Price: $299.99

Travel Adapter

If the lapdock accessory is too pricey, then the Travel Adapter might be a good alternative for you. Simply connect the Travel Adapter to your Bionic and then connect to either to a monitor or HDTV. The Webtop app instantly launches and your phone is available on a bigger screen.

Price: $N/A

Battery Life

The Motorola Droid Bionic comes packed with a powerful 1735mAh battery, the most powerful battery on any 4G LTE phone on Verizon Wireless. You won’t be hearing all the battery issues that you’ve been hearing about from other 4G LTE phones.

During my testing, I was able to go most of the day without a recharge. I don’t consider myself a light user. I have 4 email accounts that sync, Facebook, Google +, Twitter, and I’m constantly on the phone. Whether it’s streaming music via Google Music Beta, catching up on the latest stories on Reddit, checking my Google Reader feed, or one of the many other things I find myself doing on my phone throughout the day, I must say that I’m impressed with the Bionic’s battery life.

It’s true that I never went an entire day, from the moment I wake up (5:30-6AM) until the moment I go to bed (11PM-12AM), on a single charge. But to be able to go the entire day with just an extra charge is great for a dual-core, 4G LTE device.


The Droid Bionic is a fast phone. The 1GB of RAM coupled with the 1GHz dual-core processor makes using the phone fun. Applications load quickly, web pages load fast, and things just run smoothly. I have no problems multi-tasking on this thing. Everything I need is quickly available and I don’t spend time waiting for the information that I need.

About Benchmarks

I’m at a stage where I’m seriously considering ignoring the whole Quadrant benchmarking system. The system is flawed and could easily be gamed, nevertheless, I decided to include it in this review because I understand that it’s something that many people look forward to seeing.

After running a few Quadrant Standard benchmarks, my Droid Bionic scored anywhere between 2100 to 2400. Although these numbers are low compared to the Galaxy S II, you have to understand that Quadrant scores do not actually represent a device’s true performance. As a matter of fact, Quadrant scores can be easily manipulated to make even low-end system appear to be powerful.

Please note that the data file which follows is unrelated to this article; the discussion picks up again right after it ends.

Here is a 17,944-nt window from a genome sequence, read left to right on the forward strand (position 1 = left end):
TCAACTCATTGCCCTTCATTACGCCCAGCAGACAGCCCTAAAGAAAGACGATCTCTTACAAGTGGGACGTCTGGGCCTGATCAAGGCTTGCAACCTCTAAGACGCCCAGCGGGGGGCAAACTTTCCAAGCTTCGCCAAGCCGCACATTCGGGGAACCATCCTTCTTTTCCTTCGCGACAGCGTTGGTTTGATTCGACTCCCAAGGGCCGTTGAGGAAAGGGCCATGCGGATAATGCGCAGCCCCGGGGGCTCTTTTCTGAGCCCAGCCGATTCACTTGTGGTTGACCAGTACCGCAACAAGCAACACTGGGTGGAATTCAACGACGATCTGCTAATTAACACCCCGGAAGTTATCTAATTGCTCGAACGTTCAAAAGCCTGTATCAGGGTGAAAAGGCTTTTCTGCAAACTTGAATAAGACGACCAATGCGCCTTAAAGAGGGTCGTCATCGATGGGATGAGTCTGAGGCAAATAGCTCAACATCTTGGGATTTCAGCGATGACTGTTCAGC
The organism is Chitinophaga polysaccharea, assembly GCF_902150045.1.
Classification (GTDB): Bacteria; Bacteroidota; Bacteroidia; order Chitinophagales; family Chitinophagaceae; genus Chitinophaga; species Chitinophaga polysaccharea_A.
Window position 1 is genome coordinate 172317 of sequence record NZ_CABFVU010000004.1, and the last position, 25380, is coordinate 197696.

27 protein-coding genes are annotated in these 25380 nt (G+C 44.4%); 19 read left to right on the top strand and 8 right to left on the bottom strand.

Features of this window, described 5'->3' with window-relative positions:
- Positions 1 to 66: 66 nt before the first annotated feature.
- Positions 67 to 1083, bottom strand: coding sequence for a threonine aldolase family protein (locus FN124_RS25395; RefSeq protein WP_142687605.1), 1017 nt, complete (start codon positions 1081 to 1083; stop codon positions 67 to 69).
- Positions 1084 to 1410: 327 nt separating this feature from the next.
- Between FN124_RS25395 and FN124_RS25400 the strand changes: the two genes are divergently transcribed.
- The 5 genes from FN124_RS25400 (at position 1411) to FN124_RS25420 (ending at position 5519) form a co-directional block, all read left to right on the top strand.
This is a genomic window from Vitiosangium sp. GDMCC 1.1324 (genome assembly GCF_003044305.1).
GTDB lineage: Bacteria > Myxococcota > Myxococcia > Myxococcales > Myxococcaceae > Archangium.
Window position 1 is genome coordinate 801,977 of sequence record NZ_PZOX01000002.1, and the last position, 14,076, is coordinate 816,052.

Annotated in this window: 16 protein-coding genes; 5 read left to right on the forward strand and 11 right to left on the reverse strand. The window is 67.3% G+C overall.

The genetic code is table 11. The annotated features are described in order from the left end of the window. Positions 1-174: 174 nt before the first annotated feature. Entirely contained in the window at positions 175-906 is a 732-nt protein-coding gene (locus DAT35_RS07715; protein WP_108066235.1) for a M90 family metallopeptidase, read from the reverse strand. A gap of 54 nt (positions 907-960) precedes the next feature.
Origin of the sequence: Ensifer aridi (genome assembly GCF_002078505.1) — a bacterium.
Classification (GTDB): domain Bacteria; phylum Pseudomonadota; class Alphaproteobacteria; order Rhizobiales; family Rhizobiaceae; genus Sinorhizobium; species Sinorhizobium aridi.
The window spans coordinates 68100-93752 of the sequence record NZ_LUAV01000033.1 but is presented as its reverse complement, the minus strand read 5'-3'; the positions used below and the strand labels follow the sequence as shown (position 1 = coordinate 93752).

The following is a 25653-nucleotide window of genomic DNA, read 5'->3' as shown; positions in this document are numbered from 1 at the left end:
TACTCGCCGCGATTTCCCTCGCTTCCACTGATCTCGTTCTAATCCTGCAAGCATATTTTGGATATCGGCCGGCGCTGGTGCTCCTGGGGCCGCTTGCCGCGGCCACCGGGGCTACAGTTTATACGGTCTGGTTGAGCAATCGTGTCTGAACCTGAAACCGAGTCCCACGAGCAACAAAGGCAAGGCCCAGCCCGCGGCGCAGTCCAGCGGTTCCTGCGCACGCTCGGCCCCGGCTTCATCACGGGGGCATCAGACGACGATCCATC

Motorola Droid Bionic Quadrant Standard benchmark results

In the end, what really matters is how the phone feels and performs according to you, and to me, the Droid Bionic is a very powerful phone.

4G LTE / Call Quality

The Motorola Droid Bionic is Verizon’s first dual-core 4G LTE phone. If you’re in one of the 150+ markets with 4G LTE service, you will definitely enjoy the faster upload and download speeds. I ran a number of Speed Tests using Ookla’s Speed Test app and the results were pretty consistent. I averaged around 7Mbps download and 5Mbps upload speeds during my testing.

Droid Bionic Speedtest results

I will have to say that there were some times when my phone lost complete data access, and the only way to restore the service was to perform a reboot. Not even the airplane mode on/off trick could help.

This usually occurred when the phone was switching from either 4G to 3G or vice versa. Verizon and Motorola are aware of the issue and are working on resolving it in the next update.

When it comes to actual call quality, the Droid Bionic did very well. The phone and network never caused any problems when making calls. I could always clearly here the other party on the phone and they could always hear me, too. During my testing, I didn’t experience any dropped calls at all.


Overall, I think that the Motorola Droid Bionic is a great phone. I also think that it was a good decision by Motorola to go back to the drawing board to give us the Droid Bionic that we know today. I think that the Droid Bionic could be Motorola’s best phone to date. It’s 4.3-inch display, dual-core processor, and excellent build quality makes it a great device for anyone looking for a new phone.

While it’s true that it’s not as powerful, thin, light as the popular Samsung Galaxy S II, it’s still a great phone. Paired with Verizon’s 4G LTE network, the Droid Bionic is a no-brainer when deciding on a 4G LTE device on Verizon Wireless.

So, should you get the Droid Bionic? With so many new high-end phones on the horizon for Verizon Wireless, it’s hard to tell if you should take the plunge and get the Droid Bionic. After all, there are a bunch of new phones heading to Big Red before the end of the year. If you like the phone and have been waiting for it for a long time, yes, go ahead and get it. You won’t regret your decision. If you’ve been on the fence, I would suggest that you wait and see what Verizon is going to release in the next few weeks.

The Motorola Droid Bionic is currently available online at and other online retailers, such as Amazon Wireless.